Hello, everybody. I’m Marie Sexton, and I’m here today to talk about my new release, Trailer Trash. Trailer Trash is a New Adult novel about two high school seniors in small-town Wyoming in the mid-1980s.
Now, since the book is set in the ’80s, and I grew up in the ’80s, I thought it’d be fun to do some posts about the ’80s. I did one on music, and several on movies. TV was the logical next choice, but once I started looking through TV shows, I realized this was going to be hard.
Here’s the thing: I was born in 1973, so the ’80s covered my formative years, approximately ages seven through seventeen. Through the first part of the 80s, I could really only watch what my parents watched. I mean, I might have preferred Facts of Life or Fantasy Island, but my parents hated those shows. They preferred Barney Miller and Hill Street Blues. I also spent a lot of time at my Grandma’s house in those years. Thanks to her, I can still sing the jingles for both Laverne and Shirley and The Jeffersons, but I don’t remember actually watching those shows. I certainly don’t remember enjoying them. And later in the 80s, when I had a TV in my room, I don’t remember watching a lot of shows, per se.
What was I watching? Well, we’ll get to that.
There were several shows from the ’80s that I watched in syndication in the ’90s and learned to appreciate: Taxi, Star Trek: TNG, Cheers, Night Court, and WKRP in Cincinnati, to name a few. But I didn’t actually watch any of those when they were first broadcast.
So, what shows did my parents watch that I actively made a point of watching with them? Let’s start there:
- All My Children: This was the only soap my mother watched religiously, and I watched it with her. We taped it through much of junior high and high school so I wouldn’t miss an episode. My husband and I (yes, he watched it with me) did the same through college. Erika Kane defined “diva,” and nobody could forget Tad and Daisy. I guess we quit watching at some point after Kelly Ripa and Josh Duhamel were both gone, but I remember more plot points from this show than from any other in the ’80s.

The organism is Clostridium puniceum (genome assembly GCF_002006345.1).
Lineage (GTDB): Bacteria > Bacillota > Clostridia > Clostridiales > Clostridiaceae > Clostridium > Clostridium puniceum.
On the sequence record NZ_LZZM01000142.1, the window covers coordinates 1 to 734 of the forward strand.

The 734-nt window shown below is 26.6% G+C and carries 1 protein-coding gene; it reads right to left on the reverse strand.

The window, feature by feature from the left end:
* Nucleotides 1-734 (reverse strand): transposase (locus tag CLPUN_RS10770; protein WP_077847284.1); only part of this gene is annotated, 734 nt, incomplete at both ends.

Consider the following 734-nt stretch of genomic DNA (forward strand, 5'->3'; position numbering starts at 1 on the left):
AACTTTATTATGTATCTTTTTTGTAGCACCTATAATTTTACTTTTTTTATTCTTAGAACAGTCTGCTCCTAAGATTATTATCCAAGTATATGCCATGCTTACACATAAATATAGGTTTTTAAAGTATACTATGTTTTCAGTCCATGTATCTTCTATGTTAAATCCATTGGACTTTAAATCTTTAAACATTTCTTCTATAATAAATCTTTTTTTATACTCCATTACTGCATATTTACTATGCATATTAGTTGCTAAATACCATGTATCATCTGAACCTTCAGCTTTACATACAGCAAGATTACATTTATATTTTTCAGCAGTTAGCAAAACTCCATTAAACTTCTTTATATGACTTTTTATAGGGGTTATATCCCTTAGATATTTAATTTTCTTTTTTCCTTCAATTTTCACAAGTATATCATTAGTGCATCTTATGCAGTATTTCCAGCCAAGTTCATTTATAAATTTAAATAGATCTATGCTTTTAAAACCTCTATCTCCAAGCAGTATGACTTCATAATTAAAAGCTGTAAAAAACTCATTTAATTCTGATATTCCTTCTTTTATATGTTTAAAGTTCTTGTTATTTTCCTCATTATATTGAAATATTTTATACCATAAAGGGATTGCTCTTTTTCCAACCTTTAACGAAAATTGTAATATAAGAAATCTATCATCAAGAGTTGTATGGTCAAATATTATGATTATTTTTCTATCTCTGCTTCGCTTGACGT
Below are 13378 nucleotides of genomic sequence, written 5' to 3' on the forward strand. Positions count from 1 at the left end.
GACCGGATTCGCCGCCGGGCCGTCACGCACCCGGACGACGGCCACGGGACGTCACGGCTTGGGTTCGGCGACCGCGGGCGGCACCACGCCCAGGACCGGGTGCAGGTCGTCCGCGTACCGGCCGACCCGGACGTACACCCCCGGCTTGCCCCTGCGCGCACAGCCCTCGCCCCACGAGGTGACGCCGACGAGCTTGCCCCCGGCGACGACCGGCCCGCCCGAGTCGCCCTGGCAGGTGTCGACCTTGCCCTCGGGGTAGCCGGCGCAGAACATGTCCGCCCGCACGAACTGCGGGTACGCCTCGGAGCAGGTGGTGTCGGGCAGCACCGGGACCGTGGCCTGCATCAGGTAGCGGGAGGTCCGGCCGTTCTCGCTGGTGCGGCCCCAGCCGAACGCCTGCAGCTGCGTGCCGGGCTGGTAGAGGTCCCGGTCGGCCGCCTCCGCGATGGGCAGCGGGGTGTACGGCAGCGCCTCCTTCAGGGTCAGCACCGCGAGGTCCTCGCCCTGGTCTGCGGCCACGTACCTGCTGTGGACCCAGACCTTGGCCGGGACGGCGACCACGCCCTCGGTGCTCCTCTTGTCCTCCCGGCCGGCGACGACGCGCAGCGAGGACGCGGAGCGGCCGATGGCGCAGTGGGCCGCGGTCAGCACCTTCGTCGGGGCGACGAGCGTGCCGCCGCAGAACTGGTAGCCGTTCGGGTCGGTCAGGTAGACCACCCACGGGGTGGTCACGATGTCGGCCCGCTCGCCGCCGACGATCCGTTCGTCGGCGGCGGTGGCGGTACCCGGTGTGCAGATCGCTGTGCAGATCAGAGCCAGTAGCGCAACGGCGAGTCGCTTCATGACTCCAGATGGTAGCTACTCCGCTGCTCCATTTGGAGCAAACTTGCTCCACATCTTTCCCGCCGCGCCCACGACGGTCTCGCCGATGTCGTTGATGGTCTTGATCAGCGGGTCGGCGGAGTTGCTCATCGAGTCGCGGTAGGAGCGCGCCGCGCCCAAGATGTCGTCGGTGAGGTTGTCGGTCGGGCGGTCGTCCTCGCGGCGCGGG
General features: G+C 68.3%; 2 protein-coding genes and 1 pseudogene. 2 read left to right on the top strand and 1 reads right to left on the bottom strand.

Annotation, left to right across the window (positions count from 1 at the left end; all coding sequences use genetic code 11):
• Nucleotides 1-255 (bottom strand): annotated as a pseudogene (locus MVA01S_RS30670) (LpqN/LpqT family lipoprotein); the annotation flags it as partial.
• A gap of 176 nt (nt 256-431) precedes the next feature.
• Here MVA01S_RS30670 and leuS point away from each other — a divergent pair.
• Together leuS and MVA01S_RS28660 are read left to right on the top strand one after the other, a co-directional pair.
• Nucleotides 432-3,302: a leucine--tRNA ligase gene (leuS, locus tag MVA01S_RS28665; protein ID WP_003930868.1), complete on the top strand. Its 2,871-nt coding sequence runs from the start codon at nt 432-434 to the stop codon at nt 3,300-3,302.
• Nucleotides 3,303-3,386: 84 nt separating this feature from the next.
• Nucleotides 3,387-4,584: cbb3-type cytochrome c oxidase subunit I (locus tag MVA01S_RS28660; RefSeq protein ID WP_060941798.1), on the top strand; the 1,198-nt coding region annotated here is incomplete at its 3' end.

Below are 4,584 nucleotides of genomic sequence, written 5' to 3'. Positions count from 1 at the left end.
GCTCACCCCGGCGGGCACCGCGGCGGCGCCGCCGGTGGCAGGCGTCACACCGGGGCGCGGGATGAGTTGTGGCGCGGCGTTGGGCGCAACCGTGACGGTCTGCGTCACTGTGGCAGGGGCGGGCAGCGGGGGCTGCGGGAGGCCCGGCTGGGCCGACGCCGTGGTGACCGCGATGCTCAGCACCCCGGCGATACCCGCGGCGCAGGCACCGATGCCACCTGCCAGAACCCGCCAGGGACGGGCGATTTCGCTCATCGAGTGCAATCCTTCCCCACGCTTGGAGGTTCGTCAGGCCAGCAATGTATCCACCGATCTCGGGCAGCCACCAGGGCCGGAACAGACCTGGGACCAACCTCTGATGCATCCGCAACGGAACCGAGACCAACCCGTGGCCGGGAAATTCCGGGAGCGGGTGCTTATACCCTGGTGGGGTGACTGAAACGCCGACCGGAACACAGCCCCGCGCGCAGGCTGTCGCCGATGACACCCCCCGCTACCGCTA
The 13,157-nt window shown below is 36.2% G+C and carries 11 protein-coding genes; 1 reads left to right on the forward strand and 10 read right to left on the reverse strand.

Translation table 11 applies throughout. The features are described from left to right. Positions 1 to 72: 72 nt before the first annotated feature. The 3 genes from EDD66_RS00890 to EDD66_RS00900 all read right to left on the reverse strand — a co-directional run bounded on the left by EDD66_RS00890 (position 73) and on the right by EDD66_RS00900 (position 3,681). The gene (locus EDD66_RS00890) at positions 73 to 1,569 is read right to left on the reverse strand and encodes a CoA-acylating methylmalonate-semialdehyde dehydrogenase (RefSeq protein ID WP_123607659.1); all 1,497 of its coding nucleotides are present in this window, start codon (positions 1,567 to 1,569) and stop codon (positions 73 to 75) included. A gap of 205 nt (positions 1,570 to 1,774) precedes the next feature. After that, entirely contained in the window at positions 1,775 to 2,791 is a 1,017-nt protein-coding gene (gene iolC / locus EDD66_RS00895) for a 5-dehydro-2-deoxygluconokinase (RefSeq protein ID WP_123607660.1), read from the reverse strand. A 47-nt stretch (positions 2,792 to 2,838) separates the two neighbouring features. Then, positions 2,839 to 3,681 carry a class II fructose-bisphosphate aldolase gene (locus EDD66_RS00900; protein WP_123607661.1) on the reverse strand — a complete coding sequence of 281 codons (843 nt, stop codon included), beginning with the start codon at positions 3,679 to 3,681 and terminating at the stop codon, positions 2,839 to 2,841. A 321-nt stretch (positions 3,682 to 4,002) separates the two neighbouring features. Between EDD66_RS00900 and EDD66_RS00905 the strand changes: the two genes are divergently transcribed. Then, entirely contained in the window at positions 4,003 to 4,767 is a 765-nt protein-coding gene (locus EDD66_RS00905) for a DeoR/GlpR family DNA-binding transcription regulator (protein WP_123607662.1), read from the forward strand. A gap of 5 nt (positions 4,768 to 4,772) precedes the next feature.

- Knots Landing: I don’t remember my parents watching Dallas, although I’m sure they did. But I definitely remember Knots Landing. I also remember being really pissed off when Dallas did their whole “oops, that entire last season was a dream” stunt, thereby ruining the entire season of KL as well.
- Tales of the Gold Monkey: I think this show only lasted a single season. It was sort of a Raiders of the Lost Ark There were spies, and airplanes, and dog with an eye patch (the protagonist was searching for the dog’s lost fake eye). I don’t really remember it well, except that I loved it.
- Murder, She Wrote: Because I could never say it better than this guy, I’m going to borrow from Paste Magazine’s list of the Best 100 TV Shows of the 1980s: ” One of the best things about Murder, She Wrote is the improbability of there being so many random murders for Jessica Fletcher to solve. Consider: The woman is not a professional detective. She’s not employed by a police department, and she doesn’t typically travel to a location in order to solve a mystery. Rather, they just constantly happen around her. Every single day, crimes occur in her vicinity. If she goes on vacation, someone at the resort WILL be murdered—it’s just a matter of time. So in a way, the series is really about a woman who radiates a field of death and destruction that ruins the lives of everyone she crosses paths with. Oh, and also Angela Lansbury is extremely entertaining in the role.” (—Jim Vorel) And Ben from Winter Oranges would never forgive me if I didn’t put this show on my list.
- Magnum: Man, what a life this guy led! He lived on a posh Hawaiian estate, drove the absentee landlord’s Ferrari, hung out with his buddies Rick and TC, and randomly solved crimes. Oh. And he got laid a lot. Tom Selleck is the only man who can still make a mustache look good.
- Simon & Simon: I think I liked this one better than Magnum. I loved the way these two brothers played off of each other.
Now, later in the 80s, when I had a (tiny, black & white) TV in my room, I began forming my own opinions. These are the shows I remember liking best: